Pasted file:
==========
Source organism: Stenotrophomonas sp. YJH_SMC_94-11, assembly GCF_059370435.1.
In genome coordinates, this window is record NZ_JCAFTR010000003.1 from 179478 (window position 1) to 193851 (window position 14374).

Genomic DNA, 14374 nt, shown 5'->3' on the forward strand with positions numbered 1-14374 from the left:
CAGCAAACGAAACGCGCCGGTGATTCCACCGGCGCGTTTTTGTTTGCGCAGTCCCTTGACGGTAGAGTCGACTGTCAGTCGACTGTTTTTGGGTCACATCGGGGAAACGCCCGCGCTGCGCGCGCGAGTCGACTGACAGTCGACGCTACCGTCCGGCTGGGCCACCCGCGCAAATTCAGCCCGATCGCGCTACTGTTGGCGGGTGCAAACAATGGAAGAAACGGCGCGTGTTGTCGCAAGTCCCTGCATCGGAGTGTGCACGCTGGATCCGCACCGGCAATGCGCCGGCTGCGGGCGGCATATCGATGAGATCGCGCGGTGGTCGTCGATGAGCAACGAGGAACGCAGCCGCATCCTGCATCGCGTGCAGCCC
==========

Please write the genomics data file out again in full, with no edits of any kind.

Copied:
Source organism: Stenotrophomonas sp. YJH_SMC_94-11, assembly GCF_059370435.1.
In genome coordinates, this window is record NZ_JCAFTR010000003.1 from 179478 (window position 1) to 193851 (window position 14374).

Genomic DNA, 14374 nt, shown 5'->3' on the forward strand with positions numbered 1-14374 from the left:
CAGCAAACGAAACGCGCCGGTGATTCCACCGGCGCGTTTTTGTTTGCGCAGTCCCTTGACGGTAGAGTCGACTGTCAGTCGACTGTTTTTGGGTCACATCGGGGAAACGCCCGCGCTGCGCGCGCGAGTCGACTGACAGTCGACGCTACCGTCCGGCTGGGCCACCCGCGCAAATTCAGCCCGATCGCGCTACTGTTGGCGGGTGCAAACAATGGAAGAAACGGCGCGTGTTGTCGCAAGTCCCTGCATCGGAGTGTGCACGCTGGATCCGCACCGGCAATGCGCCGGCTGCGGGCGGCATATCGATGAGATCGCGCGGTGGTCGTCGATGAGCAACGAGGAACGCAGCCGCATCCTGCATCGCGTGCAGCCC